Weibo. iPhones. Self-heating lunchboxes. Among the flashing lights and towering skyscrapers, there is a technological market exploding in Beijing. Luckily, there’s a new kid on the block named Beijing Tech Report, ready to report on all your technology questions.
Our friends at BJTR have been blogging about technology since last November and they have already had quite a spread of articles. Below are some of their best:
- A Tale of Two Travel Sites: eLong vs. Ctrip – Need a guide to travelling around China? BJTR highlights the pros/cons of these e-ticket sites.
- Ticket Snatching 101 – After you learn how to buy tickets online, definitely check out one of the extensions BJTR recommends for your web browser. They let you “cut” the online ticket line.
- Barcamp – If you like TED talks and are curious about Beijing’s tech scene, look no further than Barcamp. Prepare for the next conference by reading up on this big event that took place at Microsoft in Zhongguancun.
- VPNs – As China cracks down on VPN servers, now might be the time to try Amazon’s EC2 Cloud as an alternative to VPN subscriptions in order to get past the Great Firewall.
- Air Quality Apps – Is that fog or smog? Be the first to know what’s in that Beijing air with the best apps for your phone.
The masterminds behind the blog are Paul Bischoff and Rebecca Bowring. Bischoff is strong at reporting on the “technical side of tech” and features consumer-centric articles. Bowring is more focused on trends, start-ups and social media.
Five-and-a-half months ago, Bischoff came to China for an adventure armed with three years of Chinese study in the U.S. and high hopes for practicing journalism. Bowring moved in October 2012 to Beijing, a place “bursting with energy and dynamism while Europe was in a state of panic, simply trying to stabilize itself in the midst of the debt crisis.”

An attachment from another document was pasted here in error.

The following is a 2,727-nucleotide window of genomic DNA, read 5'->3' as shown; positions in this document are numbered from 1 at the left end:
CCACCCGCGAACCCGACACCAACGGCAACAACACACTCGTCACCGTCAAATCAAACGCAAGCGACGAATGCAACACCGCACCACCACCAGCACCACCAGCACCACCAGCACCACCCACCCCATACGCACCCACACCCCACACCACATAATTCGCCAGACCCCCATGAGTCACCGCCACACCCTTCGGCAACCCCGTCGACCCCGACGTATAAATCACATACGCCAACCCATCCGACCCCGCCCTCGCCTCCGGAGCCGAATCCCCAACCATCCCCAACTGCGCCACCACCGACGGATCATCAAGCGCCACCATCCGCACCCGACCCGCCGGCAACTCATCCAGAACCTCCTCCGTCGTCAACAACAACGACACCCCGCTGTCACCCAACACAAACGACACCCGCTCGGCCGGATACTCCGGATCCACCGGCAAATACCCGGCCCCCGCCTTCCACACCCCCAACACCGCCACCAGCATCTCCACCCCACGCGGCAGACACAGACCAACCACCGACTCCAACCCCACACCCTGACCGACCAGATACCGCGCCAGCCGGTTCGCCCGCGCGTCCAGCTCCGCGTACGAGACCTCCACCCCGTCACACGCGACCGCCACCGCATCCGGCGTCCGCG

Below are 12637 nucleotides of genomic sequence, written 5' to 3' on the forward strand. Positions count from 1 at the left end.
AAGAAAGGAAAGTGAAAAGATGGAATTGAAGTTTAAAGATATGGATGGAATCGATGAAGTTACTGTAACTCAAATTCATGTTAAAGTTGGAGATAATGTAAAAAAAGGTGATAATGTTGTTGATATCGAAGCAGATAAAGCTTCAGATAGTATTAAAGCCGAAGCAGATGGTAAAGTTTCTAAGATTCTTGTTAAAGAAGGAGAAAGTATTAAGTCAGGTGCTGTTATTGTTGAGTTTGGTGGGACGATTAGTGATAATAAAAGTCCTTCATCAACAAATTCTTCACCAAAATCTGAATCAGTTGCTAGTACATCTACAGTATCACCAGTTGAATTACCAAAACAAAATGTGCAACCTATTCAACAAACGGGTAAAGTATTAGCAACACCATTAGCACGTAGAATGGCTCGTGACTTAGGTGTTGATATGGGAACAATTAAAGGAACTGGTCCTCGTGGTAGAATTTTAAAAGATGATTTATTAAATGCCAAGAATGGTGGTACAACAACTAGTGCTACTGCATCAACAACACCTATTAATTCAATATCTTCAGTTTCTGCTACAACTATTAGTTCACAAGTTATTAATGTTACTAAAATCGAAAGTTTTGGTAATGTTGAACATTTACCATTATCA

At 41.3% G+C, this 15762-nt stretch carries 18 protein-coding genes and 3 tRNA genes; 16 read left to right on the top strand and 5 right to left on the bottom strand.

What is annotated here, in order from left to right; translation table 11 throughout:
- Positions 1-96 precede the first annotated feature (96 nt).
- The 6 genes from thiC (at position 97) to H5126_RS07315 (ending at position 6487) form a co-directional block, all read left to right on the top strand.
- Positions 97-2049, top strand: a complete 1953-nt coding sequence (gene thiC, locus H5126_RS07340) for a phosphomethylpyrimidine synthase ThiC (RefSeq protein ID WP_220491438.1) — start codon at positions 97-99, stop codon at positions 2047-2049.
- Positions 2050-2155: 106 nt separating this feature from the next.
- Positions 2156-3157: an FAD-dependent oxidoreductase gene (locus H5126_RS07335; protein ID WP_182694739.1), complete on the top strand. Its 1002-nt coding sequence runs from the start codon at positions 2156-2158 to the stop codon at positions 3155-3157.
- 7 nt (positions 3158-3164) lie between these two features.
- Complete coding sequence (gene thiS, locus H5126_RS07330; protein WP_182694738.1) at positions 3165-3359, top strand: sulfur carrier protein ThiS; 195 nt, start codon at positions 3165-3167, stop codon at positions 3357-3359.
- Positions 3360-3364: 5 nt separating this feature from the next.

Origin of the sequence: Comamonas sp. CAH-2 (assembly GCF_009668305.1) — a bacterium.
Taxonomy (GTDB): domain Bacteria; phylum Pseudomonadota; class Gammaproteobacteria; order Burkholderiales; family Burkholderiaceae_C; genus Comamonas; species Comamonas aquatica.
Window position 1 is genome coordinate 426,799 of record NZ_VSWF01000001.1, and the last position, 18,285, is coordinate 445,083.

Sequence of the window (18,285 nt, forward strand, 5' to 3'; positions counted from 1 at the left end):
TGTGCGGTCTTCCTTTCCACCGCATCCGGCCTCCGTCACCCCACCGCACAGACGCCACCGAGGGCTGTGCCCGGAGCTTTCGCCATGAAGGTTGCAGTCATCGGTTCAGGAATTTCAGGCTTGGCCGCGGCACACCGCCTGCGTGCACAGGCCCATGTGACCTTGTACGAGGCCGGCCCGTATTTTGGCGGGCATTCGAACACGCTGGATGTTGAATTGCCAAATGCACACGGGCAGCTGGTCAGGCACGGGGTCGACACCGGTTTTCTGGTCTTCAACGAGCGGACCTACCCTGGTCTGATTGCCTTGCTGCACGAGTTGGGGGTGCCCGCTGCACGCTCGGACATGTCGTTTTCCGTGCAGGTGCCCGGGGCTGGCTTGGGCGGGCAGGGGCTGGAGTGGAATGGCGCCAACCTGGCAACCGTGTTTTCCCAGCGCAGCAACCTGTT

Observing technology in the dynamic markets of Beijing must be very exciting. Bowring noted some changes in recent years. Despite the difficulty of launching a company here, for reasons such as poor access to funding and cultural issues like risk aversion, many businesses are developing small-scale start-ups. A newly formed support network helps those “many Chinese entrepreneurs [who] are older than their Western counterparts, and come from mainstream business,” she said. Bischoff agreed, noting: “The tech market in Beijing is growing right alongside the rest of China, but the community of ideas like what you see in Silicon Valley is still very young.”
In the future, Bischoff anticipates more start-ups. Zhongguancun, located on subway line 4, provides a glimpse of China’s up-and-coming Silicon Valley. Both bloggers also predict a surge in social networking. Just by observing fellow commuters on the subway, you may see every other person using chat apps like Tencent’s Weixin or concentrating on their mobile gaming. A large revolution will take place online. Bowring said that the service industry may expand. More people will be able to buy things online and have them delivered to their homes. Bischoff noted the increasing social media presence: “I also think we’ll see companies whose products and services are based online have more run-ins or controversies about censorship. Technology is inherently democratizing.”
Beijing itself is set to become more cosmopolitan, too. With a low cost of living, many foreigners hope to make it big in the world of Chinese web services and apps. “It’s a slow process, but Beijing is going to be a really exciting entrepreneurial hub ten years from now,” Bowring said.
In the meantime, both tech bloggers will keep their hopes high for new inventions. Bischoff dreams of more innovation in manufacturing in the country that does it best. 3D printers may come to America in the next 10 or 15 years, and China may be next in line. Bischoff also hopes China’s tech market will start targeting its lower-class, rather than just creating “fancy gadgets for well-off princelings.”
Bowring praised existing technology in Beijing like the subway system: clean, efficient and streamlined with integrated advertising. But maybe future technology in Beijing will be simpler: “Going to the bathroom can be the most basic experience on earth. I’d be happy to have the odd heated toilet seat, or at least more self-flushing squat toilets.”